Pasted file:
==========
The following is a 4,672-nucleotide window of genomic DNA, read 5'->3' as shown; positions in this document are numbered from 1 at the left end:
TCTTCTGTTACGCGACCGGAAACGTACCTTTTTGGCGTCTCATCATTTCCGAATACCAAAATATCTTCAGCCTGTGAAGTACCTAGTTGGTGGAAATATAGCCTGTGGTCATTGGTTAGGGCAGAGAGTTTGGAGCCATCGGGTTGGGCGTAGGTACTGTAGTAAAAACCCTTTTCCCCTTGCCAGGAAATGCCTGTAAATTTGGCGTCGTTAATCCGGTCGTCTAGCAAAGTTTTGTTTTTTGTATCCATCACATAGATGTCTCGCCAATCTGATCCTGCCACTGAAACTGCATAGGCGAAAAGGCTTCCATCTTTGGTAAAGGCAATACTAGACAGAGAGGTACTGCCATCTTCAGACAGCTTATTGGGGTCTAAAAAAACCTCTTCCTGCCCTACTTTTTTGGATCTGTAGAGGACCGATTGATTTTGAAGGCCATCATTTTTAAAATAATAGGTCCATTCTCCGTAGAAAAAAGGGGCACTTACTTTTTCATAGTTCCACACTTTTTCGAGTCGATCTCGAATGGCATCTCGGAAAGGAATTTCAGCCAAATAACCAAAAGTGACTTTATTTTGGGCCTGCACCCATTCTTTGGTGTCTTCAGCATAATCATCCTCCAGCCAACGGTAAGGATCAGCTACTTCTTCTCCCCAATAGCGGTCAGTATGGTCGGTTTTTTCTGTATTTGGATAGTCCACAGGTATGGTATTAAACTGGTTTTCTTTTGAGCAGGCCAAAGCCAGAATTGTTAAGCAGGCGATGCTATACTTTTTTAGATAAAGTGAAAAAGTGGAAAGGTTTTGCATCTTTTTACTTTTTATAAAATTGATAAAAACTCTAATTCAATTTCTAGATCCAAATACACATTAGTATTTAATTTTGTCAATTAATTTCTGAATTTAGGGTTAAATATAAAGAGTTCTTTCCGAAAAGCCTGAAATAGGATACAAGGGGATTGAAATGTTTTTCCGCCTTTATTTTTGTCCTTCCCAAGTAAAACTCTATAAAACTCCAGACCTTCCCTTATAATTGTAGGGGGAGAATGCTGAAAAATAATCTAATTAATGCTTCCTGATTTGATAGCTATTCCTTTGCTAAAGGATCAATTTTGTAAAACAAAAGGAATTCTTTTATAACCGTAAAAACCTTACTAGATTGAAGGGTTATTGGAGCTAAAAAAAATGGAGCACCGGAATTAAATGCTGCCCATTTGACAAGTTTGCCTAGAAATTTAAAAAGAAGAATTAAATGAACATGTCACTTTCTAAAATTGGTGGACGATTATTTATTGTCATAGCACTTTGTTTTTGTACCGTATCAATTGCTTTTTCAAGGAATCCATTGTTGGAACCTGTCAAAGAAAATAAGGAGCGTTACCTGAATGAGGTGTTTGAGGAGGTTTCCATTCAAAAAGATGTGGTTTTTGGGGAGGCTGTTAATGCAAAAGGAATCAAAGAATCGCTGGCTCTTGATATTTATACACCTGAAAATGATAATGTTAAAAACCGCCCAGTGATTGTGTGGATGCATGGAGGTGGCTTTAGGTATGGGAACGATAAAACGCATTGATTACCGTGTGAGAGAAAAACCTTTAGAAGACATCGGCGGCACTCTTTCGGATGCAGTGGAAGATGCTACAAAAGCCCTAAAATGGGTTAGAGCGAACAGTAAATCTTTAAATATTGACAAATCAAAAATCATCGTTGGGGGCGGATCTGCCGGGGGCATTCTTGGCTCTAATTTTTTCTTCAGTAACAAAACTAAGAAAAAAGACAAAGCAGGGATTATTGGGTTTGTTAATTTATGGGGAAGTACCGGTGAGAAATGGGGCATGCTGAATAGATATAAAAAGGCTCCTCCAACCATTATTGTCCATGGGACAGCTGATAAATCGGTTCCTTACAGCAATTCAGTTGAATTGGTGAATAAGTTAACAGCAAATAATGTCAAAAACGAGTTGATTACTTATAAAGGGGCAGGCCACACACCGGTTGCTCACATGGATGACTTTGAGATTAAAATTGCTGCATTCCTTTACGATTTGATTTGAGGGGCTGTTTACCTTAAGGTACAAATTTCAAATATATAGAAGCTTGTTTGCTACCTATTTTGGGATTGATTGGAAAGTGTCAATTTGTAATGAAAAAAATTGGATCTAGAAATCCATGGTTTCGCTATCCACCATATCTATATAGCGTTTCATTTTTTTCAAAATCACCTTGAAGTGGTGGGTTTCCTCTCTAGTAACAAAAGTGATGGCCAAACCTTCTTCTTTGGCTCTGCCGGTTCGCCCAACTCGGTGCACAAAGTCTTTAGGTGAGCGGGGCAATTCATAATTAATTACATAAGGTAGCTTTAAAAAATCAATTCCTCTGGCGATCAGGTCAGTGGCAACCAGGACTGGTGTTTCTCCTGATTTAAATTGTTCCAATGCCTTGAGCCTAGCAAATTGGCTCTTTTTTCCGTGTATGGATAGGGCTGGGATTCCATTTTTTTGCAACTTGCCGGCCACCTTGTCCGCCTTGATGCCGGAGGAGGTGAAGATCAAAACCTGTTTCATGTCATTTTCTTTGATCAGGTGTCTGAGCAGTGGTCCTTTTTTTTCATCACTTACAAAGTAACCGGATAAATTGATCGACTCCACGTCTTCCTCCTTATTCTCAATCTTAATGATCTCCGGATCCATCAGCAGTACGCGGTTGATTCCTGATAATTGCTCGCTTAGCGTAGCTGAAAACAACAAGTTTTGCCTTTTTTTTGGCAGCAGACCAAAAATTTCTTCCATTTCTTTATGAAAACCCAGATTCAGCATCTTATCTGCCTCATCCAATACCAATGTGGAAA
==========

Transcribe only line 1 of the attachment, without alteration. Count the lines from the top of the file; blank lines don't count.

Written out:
The following is a 4,672-nucleotide window of genomic DNA, read 5'->3' as shown; positions in this document are numbered from 1 at the left end: